In November 4th’s Scam of the day, I told you about an older version of Microsoft’s Windows software, which along with the much exploited Adobe Flash software had been exploited by Russian hackers to attack computer systems to gain access to information. The group that had done these recent hacks appears to be the same Russian hackers responsible for hacking the Democratic National Committee earlier this year. Adobe has already issued a security update to patch the vulnerability. A link to the security update can be found in November 5th’s Scam of the day. Microsoft has just now issued the necessary patches and updates. Users of Windows 10, the latest version of Windows and the Microsoft’s Edge browser were already protected from the attack.
Once again, the malware necessary to spread these computer hacks was spread, as so often is the case, by spear phishing emails luring unsuspecting victims into clicking on links that downloaded the malware.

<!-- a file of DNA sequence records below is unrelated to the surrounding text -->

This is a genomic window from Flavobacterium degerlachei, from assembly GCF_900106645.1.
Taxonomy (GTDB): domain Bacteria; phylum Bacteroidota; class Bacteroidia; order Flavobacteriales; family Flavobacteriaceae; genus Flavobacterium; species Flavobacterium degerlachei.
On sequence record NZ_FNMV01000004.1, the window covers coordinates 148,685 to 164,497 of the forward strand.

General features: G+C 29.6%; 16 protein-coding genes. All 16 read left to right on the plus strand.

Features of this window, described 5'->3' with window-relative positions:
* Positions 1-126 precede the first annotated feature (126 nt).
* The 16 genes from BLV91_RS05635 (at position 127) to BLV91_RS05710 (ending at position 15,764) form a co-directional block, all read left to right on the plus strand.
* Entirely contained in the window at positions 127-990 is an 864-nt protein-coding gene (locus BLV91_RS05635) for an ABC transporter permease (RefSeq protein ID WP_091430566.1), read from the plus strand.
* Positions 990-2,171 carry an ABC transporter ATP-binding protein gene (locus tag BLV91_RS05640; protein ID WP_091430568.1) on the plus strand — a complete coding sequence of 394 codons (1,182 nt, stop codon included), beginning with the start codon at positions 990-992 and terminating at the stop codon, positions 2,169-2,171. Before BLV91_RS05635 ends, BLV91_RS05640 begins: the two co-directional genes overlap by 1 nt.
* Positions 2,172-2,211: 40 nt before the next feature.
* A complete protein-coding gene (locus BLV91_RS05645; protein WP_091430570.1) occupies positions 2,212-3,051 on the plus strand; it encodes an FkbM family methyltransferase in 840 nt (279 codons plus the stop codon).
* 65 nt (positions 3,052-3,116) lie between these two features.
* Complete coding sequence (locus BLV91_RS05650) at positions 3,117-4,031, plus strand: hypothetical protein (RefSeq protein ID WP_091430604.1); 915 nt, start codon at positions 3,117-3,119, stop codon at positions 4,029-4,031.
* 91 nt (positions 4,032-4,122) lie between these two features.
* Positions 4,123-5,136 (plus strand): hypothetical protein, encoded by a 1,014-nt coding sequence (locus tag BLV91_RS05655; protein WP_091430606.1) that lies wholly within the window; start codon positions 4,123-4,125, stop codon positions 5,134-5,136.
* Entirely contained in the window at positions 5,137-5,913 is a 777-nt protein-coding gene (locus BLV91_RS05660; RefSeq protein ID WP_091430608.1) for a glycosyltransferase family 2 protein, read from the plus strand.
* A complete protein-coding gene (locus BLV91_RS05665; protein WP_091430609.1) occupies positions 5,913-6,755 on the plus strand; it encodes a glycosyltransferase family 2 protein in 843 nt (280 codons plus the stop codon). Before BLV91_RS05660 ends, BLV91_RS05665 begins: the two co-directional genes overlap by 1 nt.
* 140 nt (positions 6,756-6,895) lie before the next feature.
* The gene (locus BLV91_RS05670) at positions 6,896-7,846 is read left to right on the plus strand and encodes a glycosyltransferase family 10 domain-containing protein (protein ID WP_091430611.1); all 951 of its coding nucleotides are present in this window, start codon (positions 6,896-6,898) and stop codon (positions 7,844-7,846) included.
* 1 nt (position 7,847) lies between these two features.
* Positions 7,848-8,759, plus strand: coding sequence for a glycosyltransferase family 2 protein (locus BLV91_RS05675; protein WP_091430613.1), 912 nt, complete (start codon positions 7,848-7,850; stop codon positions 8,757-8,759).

The best thing you can do to help protect yourself from being hacked is to never click on links in emails or text messages from anyone until you have absolutely verified that the messages and the links are legitimate. Trust me, you can’t trust anyone.
It is also important to update your security software on all of your electronic devices as soon as security updates become available. Hackers constantly exploit vulnerabilities in software for which there already exist security patches, but which have not been installed by consumers. Here is the link to the critical new Microsoft updates: https://technet.microsoft.com/en-us/security/bulletins